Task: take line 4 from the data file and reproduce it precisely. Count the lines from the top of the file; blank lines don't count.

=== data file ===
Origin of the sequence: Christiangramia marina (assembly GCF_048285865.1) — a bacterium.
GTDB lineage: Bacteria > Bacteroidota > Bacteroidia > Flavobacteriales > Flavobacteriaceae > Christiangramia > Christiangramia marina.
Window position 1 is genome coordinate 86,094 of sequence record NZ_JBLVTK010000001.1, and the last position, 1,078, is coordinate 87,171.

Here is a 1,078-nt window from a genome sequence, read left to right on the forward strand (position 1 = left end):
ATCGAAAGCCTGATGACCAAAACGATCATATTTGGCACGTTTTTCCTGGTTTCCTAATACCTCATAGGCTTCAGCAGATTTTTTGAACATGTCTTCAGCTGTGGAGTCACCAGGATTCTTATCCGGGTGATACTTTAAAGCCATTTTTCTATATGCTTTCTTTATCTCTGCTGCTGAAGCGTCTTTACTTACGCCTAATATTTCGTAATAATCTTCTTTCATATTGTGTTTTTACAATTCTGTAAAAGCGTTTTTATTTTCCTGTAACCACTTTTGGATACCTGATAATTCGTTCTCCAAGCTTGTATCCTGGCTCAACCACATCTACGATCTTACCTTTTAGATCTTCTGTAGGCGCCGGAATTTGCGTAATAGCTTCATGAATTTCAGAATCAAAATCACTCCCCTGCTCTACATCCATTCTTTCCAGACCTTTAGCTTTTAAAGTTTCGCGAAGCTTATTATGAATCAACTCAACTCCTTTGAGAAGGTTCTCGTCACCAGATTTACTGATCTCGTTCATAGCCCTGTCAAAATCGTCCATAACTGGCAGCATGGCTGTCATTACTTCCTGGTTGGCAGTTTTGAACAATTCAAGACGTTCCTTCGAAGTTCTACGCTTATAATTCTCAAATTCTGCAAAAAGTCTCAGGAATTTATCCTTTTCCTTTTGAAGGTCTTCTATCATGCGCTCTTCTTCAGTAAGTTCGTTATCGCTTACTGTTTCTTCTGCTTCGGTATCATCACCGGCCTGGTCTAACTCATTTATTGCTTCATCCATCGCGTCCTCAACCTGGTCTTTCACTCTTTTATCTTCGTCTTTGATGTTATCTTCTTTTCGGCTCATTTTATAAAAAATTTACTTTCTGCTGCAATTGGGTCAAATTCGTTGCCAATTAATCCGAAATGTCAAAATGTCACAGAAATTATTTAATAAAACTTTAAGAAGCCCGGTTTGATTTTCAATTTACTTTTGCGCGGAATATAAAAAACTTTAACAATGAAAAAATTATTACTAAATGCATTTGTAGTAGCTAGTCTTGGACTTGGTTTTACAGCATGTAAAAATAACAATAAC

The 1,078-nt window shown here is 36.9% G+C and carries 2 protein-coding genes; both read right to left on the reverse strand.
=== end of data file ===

Here is a 1,078-nt window from a genome sequence, read left to right on the forward strand (position 1 = left end):